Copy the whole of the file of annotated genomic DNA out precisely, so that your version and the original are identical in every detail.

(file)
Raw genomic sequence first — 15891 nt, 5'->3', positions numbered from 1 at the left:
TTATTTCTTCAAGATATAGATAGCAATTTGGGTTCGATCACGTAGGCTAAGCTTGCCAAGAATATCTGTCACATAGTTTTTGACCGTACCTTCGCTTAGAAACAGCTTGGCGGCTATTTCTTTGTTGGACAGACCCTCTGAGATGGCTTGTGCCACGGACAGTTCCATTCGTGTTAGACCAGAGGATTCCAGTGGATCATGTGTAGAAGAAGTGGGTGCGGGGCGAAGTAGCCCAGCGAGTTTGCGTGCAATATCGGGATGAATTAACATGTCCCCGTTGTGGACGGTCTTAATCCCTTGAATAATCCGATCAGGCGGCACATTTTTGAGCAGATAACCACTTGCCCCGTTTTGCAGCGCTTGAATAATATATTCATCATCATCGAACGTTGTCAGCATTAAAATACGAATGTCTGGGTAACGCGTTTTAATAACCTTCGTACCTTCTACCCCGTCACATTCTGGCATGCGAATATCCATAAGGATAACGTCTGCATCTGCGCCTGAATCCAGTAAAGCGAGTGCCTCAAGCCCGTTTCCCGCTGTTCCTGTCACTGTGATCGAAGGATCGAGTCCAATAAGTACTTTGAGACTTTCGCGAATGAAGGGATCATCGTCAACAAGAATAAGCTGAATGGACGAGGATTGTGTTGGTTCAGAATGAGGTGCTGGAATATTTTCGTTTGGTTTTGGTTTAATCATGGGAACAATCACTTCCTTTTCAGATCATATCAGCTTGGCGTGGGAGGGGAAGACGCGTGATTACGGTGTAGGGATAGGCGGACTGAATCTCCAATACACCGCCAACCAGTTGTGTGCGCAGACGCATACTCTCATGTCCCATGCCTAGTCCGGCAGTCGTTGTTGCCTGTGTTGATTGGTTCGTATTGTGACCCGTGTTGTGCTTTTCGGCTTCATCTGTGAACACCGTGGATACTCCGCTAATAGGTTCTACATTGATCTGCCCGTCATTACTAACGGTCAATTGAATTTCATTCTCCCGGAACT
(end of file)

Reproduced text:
Raw genomic sequence first — 15891 nt, 5'->3', positions numbered from 1 at the left:
TTATTTCTTCAAGATATAGATAGCAATTTGGGTTCGATCACGTAGGCTAAGCTTGCCAAGAATATCTGTCACATAGTTTTTGACCGTACCTTCGCTTAGAAACAGCTTGGCGGCTATTTCTTTGTTGGACAGACCCTCTGAGATGGCTTGTGCCACGGACAGTTCCATTCGTGTTAGACCAGAGGATTCCAGTGGATCATGTGTAGAAGAAGTGGGTGCGGGGCGAAGTAGCCCAGCGAGTTTGCGTGCAATATCGGGATGAATTAACATGTCCCCGTTGTGGACGGTCTTAATCCCTTGAATAATCCGATCAGGCGGCACATTTTTGAGCAGATAACCACTTGCCCCGTTTTGCAGCGCTTGAATAATATATTCATCATCATCGAACGTTGTCAGCATTAAAATACGAATGTCTGGGTAACGCGTTTTAATAACCTTCGTACCTTCTACCCCGTCACATTCTGGCATGCGAATATCCATAAGGATAACGTCTGCATCTGCGCCTGAATCCAGTAAAGCGAGTGCCTCAAGCCCGTTTCCCGCTGTTCCTGTCACTGTGATCGAAGGATCGAGTCCAATAAGTACTTTGAGACTTTCGCGAATGAAGGGATCATCGTCAACAAGAATAAGCTGAATGGACGAGGATTGTGTTGGTTCAGAATGAGGTGCTGGAATATTTTCGTTTGGTTTTGGTTTAATCATGGGAACAATCACTTCCTTTTCAGATCATATCAGCTTGGCGTGGGAGGGGAAGACGCGTGATTACGGTGTAGGGATAGGCGGACTGAATCTCCAATACACCGCCAACCAGTTGTGTGCGCAGACGCATACTCTCATGTCCCATGCCTAGTCCGGCAGTCGTTGTTGCCTGTGTTGATTGGTTCGTATTGTGACCCGTGTTGTGCTTTTCGGCTTCATCTGTGAACACCGTGGATACTCCGCTAATAGGTTCTACATTGATCTGCCCGTCATTACTAACGGTCAATTGAATTTCATTCTCCCGGAACT